Conclusions 14


    Summary 16
    Introduction 16
    Sustainable cultivation methods 18
    Wildcrafting 18
    Cultivation 19
    Sustainably sourced ingredients 20
    Environmentally sustainable sourcing 20
    Method of production 22
    Energy (carbon footprint) 24
    Local sourcing 25
    Conflicting consumer trends 27
    Green products 28
    Fairtrade 29
    Organic products 30
    Packaging 31
    Cause marketing 32
    Regulatory background 33
    Wildcrafting 33
    Organic 33
    Labeling 34
    Greenwashing 35


    Summary 38
    Introduction 38
    Fairtrade 40
    By region 40
    By category 42
    Organic food and beverage markets 44
    Organic food 44


    Summary 48
    Introduction 48
    Sustainable ingredients in food and drinks products 49
    By search terms (growth and weighted growth) 50
    Share of sustainable ingredients 51
    By key trend 53
    By claim 54
    Key ingredients 57
    Omega-3 57
    Alternate sustainable source: Marine algae 58
    Alternate sustainable source: Krill 58
    Coffee 59
    Shade-grown coffee 59
    Organic coffee 60
    Cocoa 60
    Cinnamon 62
    Palm Oil 62
    Key applications 63
    Example: Natural Sea Pink Salmon 64
    Example: Cocoa Camino Organic Chocolate Chips 64


    Summary 68
    Introduction 68
    Major ingredient and finished product manufacturers and sustainability 69
    Kerry Group plc 71
    Tate & Lyle 73
    DSM 74
    CSM 76
    Corn Products International 77
    Ajinomoto 78
    Danisco 79
    Südzucker 80
    BASF 81
    Archer Daniels Midland 82
    Cargill 83
    Royal Cosun Group 84
    Givaudan 85
    Associated British Food 86
    McCormick & Company 87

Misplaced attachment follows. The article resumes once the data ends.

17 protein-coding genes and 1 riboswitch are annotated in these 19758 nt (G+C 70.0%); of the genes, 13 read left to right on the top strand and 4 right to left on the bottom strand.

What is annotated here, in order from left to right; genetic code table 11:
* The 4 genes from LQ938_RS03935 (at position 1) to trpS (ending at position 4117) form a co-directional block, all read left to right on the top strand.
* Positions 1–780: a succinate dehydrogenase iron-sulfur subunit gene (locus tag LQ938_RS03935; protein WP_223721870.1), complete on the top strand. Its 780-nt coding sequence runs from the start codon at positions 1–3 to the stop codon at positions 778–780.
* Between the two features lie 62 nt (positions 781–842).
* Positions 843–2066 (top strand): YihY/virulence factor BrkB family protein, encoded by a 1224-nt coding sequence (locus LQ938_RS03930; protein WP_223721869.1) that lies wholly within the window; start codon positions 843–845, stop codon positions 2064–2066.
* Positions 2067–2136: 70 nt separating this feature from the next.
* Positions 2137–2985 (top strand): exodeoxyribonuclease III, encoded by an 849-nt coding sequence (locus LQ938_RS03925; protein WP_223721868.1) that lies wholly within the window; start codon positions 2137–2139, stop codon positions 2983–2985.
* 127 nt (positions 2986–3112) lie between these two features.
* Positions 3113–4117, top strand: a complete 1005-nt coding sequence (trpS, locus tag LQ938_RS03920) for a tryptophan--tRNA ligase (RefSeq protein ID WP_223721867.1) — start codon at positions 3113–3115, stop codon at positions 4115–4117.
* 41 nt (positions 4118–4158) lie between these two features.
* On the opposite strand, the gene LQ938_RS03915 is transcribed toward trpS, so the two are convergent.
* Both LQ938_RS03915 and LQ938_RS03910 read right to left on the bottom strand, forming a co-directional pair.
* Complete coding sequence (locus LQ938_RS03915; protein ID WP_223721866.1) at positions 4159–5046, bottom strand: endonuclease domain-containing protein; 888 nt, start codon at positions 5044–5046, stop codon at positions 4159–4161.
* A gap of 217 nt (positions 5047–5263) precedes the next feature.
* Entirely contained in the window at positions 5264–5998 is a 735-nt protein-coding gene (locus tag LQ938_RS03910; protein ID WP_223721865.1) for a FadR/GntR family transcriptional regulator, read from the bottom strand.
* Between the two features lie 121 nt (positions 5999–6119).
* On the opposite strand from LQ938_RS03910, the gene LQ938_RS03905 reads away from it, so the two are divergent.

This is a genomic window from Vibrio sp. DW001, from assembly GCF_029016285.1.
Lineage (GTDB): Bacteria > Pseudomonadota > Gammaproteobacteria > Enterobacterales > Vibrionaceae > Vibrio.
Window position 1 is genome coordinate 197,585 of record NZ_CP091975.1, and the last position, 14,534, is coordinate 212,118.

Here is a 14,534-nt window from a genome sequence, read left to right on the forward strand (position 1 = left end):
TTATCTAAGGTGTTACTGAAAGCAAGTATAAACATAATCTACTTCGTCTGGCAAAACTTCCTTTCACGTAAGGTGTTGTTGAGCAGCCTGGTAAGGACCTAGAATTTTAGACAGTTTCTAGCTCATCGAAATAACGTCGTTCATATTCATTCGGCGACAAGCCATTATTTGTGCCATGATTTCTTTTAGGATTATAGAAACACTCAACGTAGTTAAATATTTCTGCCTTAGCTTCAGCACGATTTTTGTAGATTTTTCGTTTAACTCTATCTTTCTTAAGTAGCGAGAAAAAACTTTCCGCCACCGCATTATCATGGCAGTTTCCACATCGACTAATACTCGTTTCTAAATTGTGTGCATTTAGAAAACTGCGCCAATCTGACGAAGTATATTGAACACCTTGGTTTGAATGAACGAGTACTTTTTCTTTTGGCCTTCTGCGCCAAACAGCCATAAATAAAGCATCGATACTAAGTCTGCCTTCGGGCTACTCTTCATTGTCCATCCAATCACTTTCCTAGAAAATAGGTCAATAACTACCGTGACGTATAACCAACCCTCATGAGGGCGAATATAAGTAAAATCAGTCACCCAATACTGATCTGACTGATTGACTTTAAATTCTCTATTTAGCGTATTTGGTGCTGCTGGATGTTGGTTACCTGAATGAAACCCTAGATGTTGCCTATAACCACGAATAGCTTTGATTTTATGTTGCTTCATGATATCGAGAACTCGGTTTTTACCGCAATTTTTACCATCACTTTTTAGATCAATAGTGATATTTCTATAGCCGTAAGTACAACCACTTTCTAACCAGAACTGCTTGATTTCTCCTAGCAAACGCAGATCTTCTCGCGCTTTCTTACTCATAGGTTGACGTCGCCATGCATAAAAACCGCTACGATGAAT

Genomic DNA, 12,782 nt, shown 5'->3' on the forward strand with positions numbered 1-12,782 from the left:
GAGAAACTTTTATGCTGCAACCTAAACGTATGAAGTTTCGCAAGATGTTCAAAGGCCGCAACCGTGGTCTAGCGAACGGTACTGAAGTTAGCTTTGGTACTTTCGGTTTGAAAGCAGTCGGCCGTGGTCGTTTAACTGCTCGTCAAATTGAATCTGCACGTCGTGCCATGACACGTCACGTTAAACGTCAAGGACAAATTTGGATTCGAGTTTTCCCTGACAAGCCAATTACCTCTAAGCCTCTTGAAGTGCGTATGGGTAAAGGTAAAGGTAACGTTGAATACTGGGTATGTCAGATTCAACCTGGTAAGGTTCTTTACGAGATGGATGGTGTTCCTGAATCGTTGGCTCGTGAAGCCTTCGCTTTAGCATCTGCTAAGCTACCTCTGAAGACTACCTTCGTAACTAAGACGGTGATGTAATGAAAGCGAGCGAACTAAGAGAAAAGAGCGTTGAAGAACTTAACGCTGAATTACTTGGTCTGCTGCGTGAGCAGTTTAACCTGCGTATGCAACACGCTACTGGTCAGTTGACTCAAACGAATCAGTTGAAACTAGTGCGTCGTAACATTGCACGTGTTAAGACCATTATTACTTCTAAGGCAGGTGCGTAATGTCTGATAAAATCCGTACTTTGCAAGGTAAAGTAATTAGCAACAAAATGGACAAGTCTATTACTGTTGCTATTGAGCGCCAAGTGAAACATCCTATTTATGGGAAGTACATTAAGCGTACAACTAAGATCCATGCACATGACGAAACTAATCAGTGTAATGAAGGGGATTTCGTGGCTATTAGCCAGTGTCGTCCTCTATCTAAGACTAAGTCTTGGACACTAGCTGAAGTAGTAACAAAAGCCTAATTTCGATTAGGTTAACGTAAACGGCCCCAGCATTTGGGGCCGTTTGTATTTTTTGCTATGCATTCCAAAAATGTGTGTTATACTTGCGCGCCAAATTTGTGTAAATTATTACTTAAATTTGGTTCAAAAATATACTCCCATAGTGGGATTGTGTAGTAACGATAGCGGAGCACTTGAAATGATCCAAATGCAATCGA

Arla Foods 88
    International Flavors and Fragrances 89
    DuPont 90
    Imperial Chemical Industries (Akzo Nobel) 91
    Aarhuskarlshamn AB 92
    Organizations 94
    Fairtrade Foundation 94
    Sustainable Agriculture Initiative Platform 95
    Sustainable Agriculture Network 97
    Roundtable on Sustainable Palm Oil 98
    Rainforest Alliance 99
    The Organic Trade Association 100
    Ethical Consumer Research Association Ltd 101
    Ethical Products Organisation 101


    Summary 104
    Introduction 104
    Importance of various sustainability strategies for the food and drinks manufacturer 105
    Raw materials sourcing (cultivation, wildcrafting) 106
    Processing 107
    Packaging 107
    Transportation 108
    Company attitudes towards sustainability 109
    Sustainability as a consumer choice 109
    The informed consumer 111
    Regulatory issues 111
    Future outlook 112
    Index 115


    Figure 1.1: The Protected Harvest label 19
    Figure 1.2: Sustainable methods of production 23
    Figure 1.3: A carbon footprint label 25
    Figure 1.4: Climate change chocolate by Bloomsberry & Co and Earth Water 32
    Figure 2.5: Sustainable ingredients by key trend 39
    Figure 2.6: Fairtrade overall product sales by country 2008 41
    Figure 2.7: Estimated sales of organic food and drink, top five markets ($m), 2008 46
    Figure 3.8: Sustainable ingredients by trend 54
    Figure 3.9: Sustainable ingredients by claim 56
    Figure 3.10: Natural Seal Pink Salmon 64
    Figure 3.11: Cocoa Camino Organic Chocolate Chips 65
    Figure 4.12: Sustainability initiatives by Top 20 ingredients manufacturers 70
    Figure 4.13: The Fairtrade Mark 95
    Figure 4.14: Rainforest Alliance certification logo 99
    Figure 5.15: Sustainability and product life cycle 106


    Table 2.1: Fairtrade overall product sales by country, 2007-2008 ($m) 40
    Table 2.2: Fair-trade sales by country and category, 2002, 2007, 2012 ($m) 43
    Table 2.3: Estimated sales of organic food and drinks, top five markets ($m), 2008 45
    Table 3.4: Food and drinks products by claim 51
    Table 3.5: Sustainable ingredients by key trend 53
    Table 3.6: Sustainable ingredients share by claim 55